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EulerEquations


returns the Euler-Lagrange differential equation obeyed by derived from the functional f, where f depends on the function and its derivatives as well as the independent variable x.

returns the Euler-Lagrange differential equation obeyed by .

returns a list of Euler-Lagrange differential equations obeyed by .
The Euler equations for the arc length in 2 dimensions yields a straight line:
A simple pendulum has the Lagrangian :
The solution to the pendulum equation can be expressed using the function JacobiAmplitude:
Needs["VariationalMethods`"]
The Euler equations for the arc length in 2 dimensions yields a straight line:
In[2]:=
Click for copyable input
Out[2]=
In[3]:=
Click for copyable input
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Needs["VariationalMethods`"]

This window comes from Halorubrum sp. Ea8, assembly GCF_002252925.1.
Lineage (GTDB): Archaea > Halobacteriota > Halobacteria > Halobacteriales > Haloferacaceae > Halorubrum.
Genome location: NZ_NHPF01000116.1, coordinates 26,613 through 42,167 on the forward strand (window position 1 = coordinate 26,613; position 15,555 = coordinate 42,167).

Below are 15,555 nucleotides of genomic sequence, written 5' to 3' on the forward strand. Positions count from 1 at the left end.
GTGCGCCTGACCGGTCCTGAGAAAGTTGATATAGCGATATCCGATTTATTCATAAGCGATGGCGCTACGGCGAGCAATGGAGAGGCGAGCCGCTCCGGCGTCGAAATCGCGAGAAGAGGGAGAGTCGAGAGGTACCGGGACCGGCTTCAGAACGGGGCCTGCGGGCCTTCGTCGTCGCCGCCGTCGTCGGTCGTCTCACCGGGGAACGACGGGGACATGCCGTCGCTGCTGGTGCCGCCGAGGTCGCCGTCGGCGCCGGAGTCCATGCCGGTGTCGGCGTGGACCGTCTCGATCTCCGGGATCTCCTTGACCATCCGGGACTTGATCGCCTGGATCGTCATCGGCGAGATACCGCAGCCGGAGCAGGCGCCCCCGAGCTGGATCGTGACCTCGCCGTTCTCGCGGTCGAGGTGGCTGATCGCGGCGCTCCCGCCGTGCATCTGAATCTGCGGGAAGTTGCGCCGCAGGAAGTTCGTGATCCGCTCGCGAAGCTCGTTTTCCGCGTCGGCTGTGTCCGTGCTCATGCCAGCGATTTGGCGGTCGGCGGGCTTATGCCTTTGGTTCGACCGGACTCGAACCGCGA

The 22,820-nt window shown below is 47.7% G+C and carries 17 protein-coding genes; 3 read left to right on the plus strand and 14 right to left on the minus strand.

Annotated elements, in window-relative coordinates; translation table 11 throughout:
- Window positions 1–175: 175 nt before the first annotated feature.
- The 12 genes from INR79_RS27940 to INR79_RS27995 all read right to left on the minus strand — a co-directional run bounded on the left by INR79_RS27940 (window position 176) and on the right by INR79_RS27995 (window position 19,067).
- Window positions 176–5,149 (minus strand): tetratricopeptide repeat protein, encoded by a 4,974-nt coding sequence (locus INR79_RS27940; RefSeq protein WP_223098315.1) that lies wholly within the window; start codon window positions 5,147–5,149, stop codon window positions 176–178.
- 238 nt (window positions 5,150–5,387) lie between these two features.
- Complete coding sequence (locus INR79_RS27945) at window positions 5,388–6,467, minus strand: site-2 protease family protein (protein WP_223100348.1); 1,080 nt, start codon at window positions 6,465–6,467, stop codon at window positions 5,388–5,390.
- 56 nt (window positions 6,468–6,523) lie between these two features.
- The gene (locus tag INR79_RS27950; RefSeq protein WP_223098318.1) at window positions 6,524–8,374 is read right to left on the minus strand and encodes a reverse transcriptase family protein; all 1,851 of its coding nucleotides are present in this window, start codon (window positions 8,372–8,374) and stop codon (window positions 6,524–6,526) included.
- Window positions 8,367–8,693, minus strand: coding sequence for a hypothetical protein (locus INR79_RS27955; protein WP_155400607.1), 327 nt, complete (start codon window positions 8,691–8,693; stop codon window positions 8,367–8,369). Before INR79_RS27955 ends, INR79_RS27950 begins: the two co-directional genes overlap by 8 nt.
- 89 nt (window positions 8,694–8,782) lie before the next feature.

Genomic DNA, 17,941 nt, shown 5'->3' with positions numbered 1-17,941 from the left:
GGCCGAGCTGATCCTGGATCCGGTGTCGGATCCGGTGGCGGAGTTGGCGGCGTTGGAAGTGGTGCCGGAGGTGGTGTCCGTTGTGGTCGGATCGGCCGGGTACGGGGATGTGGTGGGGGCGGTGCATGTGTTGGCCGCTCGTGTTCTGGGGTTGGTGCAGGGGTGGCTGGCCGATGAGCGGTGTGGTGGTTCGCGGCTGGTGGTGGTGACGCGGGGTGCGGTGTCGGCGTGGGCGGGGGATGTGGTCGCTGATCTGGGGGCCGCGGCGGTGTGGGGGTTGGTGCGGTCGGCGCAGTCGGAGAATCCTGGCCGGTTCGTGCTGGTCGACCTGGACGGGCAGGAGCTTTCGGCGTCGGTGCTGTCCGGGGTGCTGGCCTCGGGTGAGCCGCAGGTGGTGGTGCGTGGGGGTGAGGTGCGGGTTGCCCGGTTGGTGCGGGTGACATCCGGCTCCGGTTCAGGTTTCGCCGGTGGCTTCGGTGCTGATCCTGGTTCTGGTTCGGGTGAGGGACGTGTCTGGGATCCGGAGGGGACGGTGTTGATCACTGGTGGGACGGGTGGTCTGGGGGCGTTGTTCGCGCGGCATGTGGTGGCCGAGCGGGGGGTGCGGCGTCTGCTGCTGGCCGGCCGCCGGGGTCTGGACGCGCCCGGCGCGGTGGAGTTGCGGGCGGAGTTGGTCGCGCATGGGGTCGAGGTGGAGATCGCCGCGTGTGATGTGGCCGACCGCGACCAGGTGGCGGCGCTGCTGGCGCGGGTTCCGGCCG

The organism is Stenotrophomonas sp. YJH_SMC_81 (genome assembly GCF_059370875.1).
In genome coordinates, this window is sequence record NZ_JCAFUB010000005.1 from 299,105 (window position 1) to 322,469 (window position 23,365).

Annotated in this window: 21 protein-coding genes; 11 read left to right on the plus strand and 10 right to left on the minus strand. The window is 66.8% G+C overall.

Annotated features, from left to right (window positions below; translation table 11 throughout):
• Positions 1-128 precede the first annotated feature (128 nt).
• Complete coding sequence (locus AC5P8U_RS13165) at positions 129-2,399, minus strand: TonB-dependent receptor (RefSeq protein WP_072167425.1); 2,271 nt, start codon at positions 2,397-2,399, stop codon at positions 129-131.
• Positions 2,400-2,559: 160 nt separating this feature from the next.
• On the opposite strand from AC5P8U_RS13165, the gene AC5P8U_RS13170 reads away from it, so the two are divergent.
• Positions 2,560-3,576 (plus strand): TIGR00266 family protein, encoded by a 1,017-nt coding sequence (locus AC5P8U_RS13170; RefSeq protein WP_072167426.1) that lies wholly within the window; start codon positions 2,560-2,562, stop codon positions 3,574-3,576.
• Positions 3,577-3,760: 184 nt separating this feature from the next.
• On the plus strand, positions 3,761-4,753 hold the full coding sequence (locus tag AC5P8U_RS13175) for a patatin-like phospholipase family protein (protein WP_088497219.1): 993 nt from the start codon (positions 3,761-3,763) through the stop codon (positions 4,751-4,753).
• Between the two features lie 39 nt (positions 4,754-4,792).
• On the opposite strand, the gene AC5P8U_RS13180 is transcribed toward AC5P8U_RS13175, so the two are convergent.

A simple pendulum has the Lagrangian :
In[2]:=
Click for copyable input
Out[2]=
The solution to the pendulum equation can be expressed using the function JacobiAmplitude:
In[3]:=
Click for copyable input
Out[3]=
The Lagrangian of a point particle in 2 dimensions has 2 dependent variables, and yields Newton's equations:
The Lagrangian of a point particle in 2 dimensions with a central potential:
Second- and higher-order derivatives may be included in the integrand. A Lagrangian for motion on a spring using higher-order terms:
The integrand has several independent variables:
The Euler equations yield Laplace's equation:
The Euler equations for the integrand :
The "textbook" answer:
Check:
The brachistochrone problem asks for the curve of quickest descent. The time taken for a particle to fall an arc length ds is . If y measures the decrease in height from an initial point of release, then the velocity v satisfies:
The equation for a curve joining two points, where a particle starting at rest from the higher point takes the least amount of time to reach the lower point:
It is well known that the solution to the brachistochrone problem is a cycloid:
The Lagrangian for a vibrating string yields the classical wave equation: